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Essential role of mitochondrial permeability transition in vanilloid receptor 1-dependent cell death of sensory neurons

Cited 59 time in Web of Science Cited 61 time in Scopus
Authors
Shin, Chan Young; Shin, Jieun; Kim, Byung-Moon; Wang, Myeong-Hyeon; Jang, Jung-Hee; Surh, Young-Joon; Oh, Uhtaek
Issue Date
2003-09
Citation
Molecular and Cellular Neurosciences, Vol.24 No.1, pp.57-68
Abstract
Capsaicin causes pain by activating VR1, a cloned capsaicin receptor, in sensory neurons. After the initial excitatory responses, capsaicin produces prolonged analgesia, presumably because of the neurotoxic effect that leads to the death of sensory neurons. However, the mechanism underlying capsaicin-induced cell death of sensory neurons is not known. Here we report that capsaicin induces cell death in VR1-expressing sensory neurons and VR1-transfected human embryonic kidney cells. Cell death of sensory neurons induced by capsaicin is accompanied by DNA fragmentation, TUNEL staining, and shrinkage of the nucleus in a caspase-dependent manner, indicating the apoptotic nature of the cell death. Mitochondrial permeability transition is likely to be a major component of capsaicin-induced cell death because bonkrekic acid and cyclosporin A, inhibitors of mitochondrial permeability transition, block this cell death. These results imply that capsaicin induces mitochondrial dysfunction in VR1-expressing cells, leading to apoptotic cell death, which is a well-known neurotoxic effect of capsaicin. (C) 2003 Elsevier Science (USA). All rights reserved.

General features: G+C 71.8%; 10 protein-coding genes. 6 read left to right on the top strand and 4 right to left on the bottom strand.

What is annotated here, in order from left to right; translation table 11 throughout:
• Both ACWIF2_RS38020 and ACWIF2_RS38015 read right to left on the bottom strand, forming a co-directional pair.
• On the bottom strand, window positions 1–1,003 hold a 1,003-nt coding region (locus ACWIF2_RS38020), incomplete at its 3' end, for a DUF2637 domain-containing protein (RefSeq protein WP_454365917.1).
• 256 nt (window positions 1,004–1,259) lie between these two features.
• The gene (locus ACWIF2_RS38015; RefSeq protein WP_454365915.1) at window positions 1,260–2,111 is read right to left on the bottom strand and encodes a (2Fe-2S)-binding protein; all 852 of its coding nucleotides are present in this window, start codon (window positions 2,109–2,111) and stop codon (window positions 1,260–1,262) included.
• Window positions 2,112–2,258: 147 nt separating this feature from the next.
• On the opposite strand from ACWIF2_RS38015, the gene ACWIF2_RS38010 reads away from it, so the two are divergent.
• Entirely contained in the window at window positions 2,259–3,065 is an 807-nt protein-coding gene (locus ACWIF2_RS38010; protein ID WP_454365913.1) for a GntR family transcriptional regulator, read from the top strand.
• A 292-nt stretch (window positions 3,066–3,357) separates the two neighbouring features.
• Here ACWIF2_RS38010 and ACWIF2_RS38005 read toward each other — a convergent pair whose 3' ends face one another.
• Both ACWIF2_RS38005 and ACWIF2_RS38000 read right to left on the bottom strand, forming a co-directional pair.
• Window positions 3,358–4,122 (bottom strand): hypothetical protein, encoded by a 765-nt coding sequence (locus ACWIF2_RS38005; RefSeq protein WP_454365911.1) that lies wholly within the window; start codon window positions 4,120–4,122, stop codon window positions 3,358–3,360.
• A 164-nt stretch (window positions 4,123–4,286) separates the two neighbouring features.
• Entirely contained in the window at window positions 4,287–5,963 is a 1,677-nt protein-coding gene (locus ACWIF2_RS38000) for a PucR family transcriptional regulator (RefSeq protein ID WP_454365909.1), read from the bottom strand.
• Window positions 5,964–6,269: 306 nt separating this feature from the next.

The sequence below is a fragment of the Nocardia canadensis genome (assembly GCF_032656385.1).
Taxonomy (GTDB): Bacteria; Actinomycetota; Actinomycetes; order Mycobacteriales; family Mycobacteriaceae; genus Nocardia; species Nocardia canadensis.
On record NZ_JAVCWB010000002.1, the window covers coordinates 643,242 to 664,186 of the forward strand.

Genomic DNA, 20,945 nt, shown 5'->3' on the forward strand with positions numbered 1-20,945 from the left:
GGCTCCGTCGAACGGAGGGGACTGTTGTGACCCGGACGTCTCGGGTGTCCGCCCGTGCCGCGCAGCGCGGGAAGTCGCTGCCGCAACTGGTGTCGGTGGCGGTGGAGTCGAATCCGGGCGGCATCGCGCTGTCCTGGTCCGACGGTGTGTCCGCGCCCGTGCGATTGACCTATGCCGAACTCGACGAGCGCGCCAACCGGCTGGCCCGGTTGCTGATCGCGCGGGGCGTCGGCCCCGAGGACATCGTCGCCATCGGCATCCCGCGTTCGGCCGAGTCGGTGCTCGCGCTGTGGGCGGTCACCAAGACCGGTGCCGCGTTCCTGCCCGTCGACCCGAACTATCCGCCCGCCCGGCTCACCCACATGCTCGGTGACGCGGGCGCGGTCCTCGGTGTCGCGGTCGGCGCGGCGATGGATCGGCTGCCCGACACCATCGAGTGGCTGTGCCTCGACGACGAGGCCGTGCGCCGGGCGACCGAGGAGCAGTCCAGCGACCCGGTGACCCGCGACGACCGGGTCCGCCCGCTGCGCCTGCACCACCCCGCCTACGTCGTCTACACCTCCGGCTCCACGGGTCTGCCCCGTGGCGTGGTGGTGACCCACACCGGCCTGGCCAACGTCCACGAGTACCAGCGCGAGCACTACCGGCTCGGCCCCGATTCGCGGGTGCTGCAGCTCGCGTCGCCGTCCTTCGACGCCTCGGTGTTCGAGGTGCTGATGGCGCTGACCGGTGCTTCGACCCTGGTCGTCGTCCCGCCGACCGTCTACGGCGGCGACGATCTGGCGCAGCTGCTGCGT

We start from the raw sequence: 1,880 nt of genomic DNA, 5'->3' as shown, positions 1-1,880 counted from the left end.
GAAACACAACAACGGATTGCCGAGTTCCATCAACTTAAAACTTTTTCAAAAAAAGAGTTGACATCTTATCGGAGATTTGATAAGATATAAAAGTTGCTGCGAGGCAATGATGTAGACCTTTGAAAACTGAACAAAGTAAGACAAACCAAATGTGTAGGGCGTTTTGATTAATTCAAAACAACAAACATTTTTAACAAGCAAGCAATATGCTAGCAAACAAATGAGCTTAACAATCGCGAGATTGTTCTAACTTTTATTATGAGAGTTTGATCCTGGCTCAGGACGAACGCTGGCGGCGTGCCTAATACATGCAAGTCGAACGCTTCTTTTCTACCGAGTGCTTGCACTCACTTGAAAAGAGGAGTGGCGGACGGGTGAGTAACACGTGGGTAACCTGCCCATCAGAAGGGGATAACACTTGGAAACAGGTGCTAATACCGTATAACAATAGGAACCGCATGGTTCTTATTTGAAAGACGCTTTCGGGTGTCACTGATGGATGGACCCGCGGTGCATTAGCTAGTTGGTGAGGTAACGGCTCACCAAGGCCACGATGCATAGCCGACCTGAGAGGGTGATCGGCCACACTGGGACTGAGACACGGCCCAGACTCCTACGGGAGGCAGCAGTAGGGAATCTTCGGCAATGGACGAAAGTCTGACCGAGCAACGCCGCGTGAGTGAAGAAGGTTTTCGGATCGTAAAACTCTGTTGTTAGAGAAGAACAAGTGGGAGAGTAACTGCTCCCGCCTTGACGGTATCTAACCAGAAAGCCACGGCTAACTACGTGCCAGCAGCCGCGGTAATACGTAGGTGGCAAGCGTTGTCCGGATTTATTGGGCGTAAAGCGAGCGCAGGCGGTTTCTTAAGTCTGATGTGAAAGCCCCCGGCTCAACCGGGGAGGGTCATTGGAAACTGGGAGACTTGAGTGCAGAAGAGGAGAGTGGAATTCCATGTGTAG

ISSN
1044-7431
URI
https://hdl.handle.net/10371/172827
DOI
https://doi.org/10.1016/S1044-7431(03)00121-0
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Graduate School of Convergence Science and Technology (융합과학기술대학원)Dept. of Molecular and Biopharmaceutical Sciences (분자의학 및 바이오제약학과)Journal Papers (저널논문_분자의학 및 바이오제약학과)
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